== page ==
R100 is bizarre and kinky, on the weird side of weird and some scenes, such as the “spitting” sequence, is grotesque. It is clearly not a film for everyone but it follows no formula and is perhaps the most unusual and surprising film you are likely to see in a long time. It is also genuinely funny so if you are looking for something a long way from the usual, by the numbers filmmaking, R100 may be just the thing.

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Transfer Quality


     R100 is presented in an aspect ratio of 1.78:1, close to the 1.85:1 original ratio, in 1080i using the MPEG-4 AVC code.

     As noted in the review, R100 has most of the colour removed giving the film a monochrome look. Close-up detail is good, but wider shots and shadow detail can be indistinct. Blacks are reasonable, contrast and brightness consistent, skin tones unnaturally white.

     Other than some slight ghosting with motion, there were no marks or artefacts.

     The burnt in English subtitles are in an easy to read white font and were error free. Japanese subtitles appeared to translate the sections of English dialogue.

Video Ratings Summary
Shadow Detail
Film-To-Video Artefacts
Film Artefacts


     Audio is Japanese Dolby Digital 5.1 at 448 Kbps, that is, no lossless audio.

     Dialogue is clear and centred. This is a very front oriented audio track with little in the rears. In fact, the music was also mostly at the front with only the occasional effect, such as an aircraft engine or car engines, in the rears. I only noticed the sub-woofer during the grenade explosions at the end.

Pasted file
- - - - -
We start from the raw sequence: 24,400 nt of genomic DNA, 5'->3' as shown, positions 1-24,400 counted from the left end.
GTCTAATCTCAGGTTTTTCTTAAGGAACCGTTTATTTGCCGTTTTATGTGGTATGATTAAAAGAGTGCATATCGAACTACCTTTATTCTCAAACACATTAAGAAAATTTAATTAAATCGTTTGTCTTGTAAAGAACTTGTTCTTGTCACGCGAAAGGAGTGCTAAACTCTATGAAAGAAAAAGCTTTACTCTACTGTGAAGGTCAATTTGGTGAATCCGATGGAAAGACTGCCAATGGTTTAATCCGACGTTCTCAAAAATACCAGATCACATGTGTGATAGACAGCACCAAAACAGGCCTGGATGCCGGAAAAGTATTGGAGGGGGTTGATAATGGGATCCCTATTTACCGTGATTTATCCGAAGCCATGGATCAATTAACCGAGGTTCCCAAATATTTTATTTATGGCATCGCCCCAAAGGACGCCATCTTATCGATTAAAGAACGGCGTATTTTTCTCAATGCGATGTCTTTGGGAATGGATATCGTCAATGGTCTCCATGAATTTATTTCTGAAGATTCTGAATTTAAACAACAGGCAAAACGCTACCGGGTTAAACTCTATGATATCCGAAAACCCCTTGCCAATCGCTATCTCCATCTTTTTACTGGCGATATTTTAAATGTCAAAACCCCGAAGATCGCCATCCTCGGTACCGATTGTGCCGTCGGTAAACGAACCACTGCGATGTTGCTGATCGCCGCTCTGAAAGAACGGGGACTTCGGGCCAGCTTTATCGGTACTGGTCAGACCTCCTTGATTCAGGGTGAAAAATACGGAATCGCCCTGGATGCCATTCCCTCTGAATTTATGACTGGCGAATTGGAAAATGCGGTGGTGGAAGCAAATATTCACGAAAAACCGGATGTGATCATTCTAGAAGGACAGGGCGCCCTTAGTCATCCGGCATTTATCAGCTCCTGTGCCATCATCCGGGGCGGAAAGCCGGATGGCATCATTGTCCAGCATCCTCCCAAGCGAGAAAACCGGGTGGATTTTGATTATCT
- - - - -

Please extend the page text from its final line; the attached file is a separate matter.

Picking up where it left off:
The score by Shuichi Sakamoto and Shuichiro Toki was low key and effective and was well supported by Beethoven’s Ode to Joy.

     There are no lip synchronisation issues.

Audio Ratings Summary
Audio Sync
Surround Channel Use


Trailers (8:26)

     These trailers play on start-up: Late Phases, Little Accidents, WolfCop and White Reindeer. They can also be selected from the menu plus a trailer for R100 (1:38).

R4 vs R1

NOTE: To view non-R4 releases, your equipment needs to be multi-zone compatible and usually also NTSC compatible.

     The Region A US Blu-ray of R100 is 1.85:1, in 1080p and with DTS-HD MA 5.1 audio. A trailer is the only extra. The 1080p and lossless audio technically give this release the edge but R100 is not a film with vibrant colour or detail and the US audio is reported to be, like ours, front oriented, so I doubt it is worth importing. The Japanese Region A Blu-ray comes with a making of, stage event collection and trailers. The feature is advertised as having English subtitles but I am not sure about the extras.


     R100 is bizarre, kinky, grotesque, funny and wildly entertaining. It is certainly not your usual film fare and is clearly not for everyone. But if you suspend judgement until you see it and do connect with its rhythms and weird sense of humour, it may well be the most unusual and interesting film you have seen for some time.

     The video is as the filmmaker intended, the audio nothing special. Trailers are the only extras.

Ratings (out of 5)


© Ray Nyland (the bio is the thing)
Monday, September 14, 2015
Review Equipment
DVDSony BDP-S580, using HDMI output
DisplayLG 55inch HD LCD. This display device has not been calibrated. This display device is 16x9 capable. This display device has a maximum native resolution of 1080p.
Audio DecoderNAD T737. This audio decoder/receiver has not been calibrated.
AmplificationNAD T737
SpeakersStudio Acoustics 5.1